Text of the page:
Valid Will in Arizona
A will can be the most crucial legal document you can create during your lifetime. Your will elaborates on how your property and money must be distributed after your death. The document also nominates a personal representative who will be entrusted to administer your estate and also names a guardian (if applicable) to care for your property in case you have minor children. The will can also name a particular conservator to manage assets of minor children (if any).
In Arizona, the law of the state has set few requirements, which must be met to make a valid will.
Needed age to prepare last will and testament
You must be in a sound mind and must be aged a minimum of 18 years. At the least, as a signor, you must know individuals who will naturally benefit from your death. It usually refers to closest living family members. You also must understand that when you make a will, you are giving a particular set of instructions to your beneficiaries along with the details of the property they will inherit.
You must write the will
The law in Arizona requires you to create your will in writing. It must be signed by you (or any person who makes the will, called the “testator”). If you are not able to physically sign the will, you can ask any person you trust to do it for you in your presence. The witnesses should either observe you sign your will or must be told by the testator that the signature inscribed on the will is yours. All the witnesses should sign the will in your presence.
A will in considered holographic if the content is handwritten by the testator. If you want your holographic will to have legal weight in Arizona, you must sign it and your handwriting should explain the material provisions. There is no need for witnesses to validate such a will.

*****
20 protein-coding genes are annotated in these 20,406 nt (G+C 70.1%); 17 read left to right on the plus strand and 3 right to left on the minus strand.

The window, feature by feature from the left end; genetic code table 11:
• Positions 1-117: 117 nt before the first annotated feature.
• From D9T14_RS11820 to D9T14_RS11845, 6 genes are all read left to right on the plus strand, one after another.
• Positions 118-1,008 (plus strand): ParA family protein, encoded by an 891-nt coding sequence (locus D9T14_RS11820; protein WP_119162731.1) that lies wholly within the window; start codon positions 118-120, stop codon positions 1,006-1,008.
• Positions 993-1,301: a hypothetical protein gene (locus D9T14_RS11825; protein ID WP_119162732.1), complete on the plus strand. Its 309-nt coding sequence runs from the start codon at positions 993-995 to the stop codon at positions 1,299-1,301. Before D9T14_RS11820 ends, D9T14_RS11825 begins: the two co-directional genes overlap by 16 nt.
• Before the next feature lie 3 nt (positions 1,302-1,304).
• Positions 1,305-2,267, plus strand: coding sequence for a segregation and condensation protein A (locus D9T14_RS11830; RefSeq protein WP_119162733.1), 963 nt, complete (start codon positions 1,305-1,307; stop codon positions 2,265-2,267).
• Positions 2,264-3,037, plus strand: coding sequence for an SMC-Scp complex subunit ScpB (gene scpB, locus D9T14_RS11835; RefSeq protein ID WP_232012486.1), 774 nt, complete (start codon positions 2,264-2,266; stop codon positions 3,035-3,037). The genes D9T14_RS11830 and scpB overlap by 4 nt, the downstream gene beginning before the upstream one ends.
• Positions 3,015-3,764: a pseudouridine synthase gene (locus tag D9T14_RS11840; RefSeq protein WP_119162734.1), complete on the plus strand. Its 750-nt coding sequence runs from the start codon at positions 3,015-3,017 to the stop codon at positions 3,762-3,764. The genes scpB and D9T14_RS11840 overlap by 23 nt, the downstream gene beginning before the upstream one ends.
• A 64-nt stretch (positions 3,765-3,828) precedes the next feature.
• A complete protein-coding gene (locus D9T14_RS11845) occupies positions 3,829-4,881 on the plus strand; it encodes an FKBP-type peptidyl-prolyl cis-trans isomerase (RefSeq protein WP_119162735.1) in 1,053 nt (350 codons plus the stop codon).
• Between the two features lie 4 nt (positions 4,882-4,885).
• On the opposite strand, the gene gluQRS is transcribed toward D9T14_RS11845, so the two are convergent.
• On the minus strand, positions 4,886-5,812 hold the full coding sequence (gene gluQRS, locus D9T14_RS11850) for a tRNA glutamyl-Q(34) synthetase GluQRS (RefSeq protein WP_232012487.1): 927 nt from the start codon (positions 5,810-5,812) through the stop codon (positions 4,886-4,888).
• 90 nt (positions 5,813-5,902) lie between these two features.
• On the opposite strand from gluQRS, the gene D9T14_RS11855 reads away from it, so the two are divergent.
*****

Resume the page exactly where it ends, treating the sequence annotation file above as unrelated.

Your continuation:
Wills and witnesses
If there are witnesses to your will, they must be competent. It is an unofficial norm that witnesses to your will should be classified as “disinterested”. It means they will not gain anything as per your last wishes. In Arizona, however, a will cannot be classified as invalid due to it being witnessed solely by the interested party.
Proving the authenticity of the will
You can “self-prove” your will and testament. In case the will is self-proven and if Will’s authenticity remains unchallenged, the document can be probated by a simple informal probate. In such a case, witnesses may not be required to prove its authenticity.
If you are needing a bit of guidance on how to develop or the use of a will in Arizona. Contact the advisors at Wealthnest Planners conveniently located in Chandler, Arizona. www.wealthnest.com or 480-699-5275
Content in this material is for general information only and not intended to provide specific advice or recommendations for any individual. This information is not intended to be a substitute for specific individualized legal advice. We suggest that you discuss your specific situation with a qualified legal advisor
Michael McGinley, CFP ®
Comprehensive Wealth Manager | Tax Advisor
Chandler, AZ 85226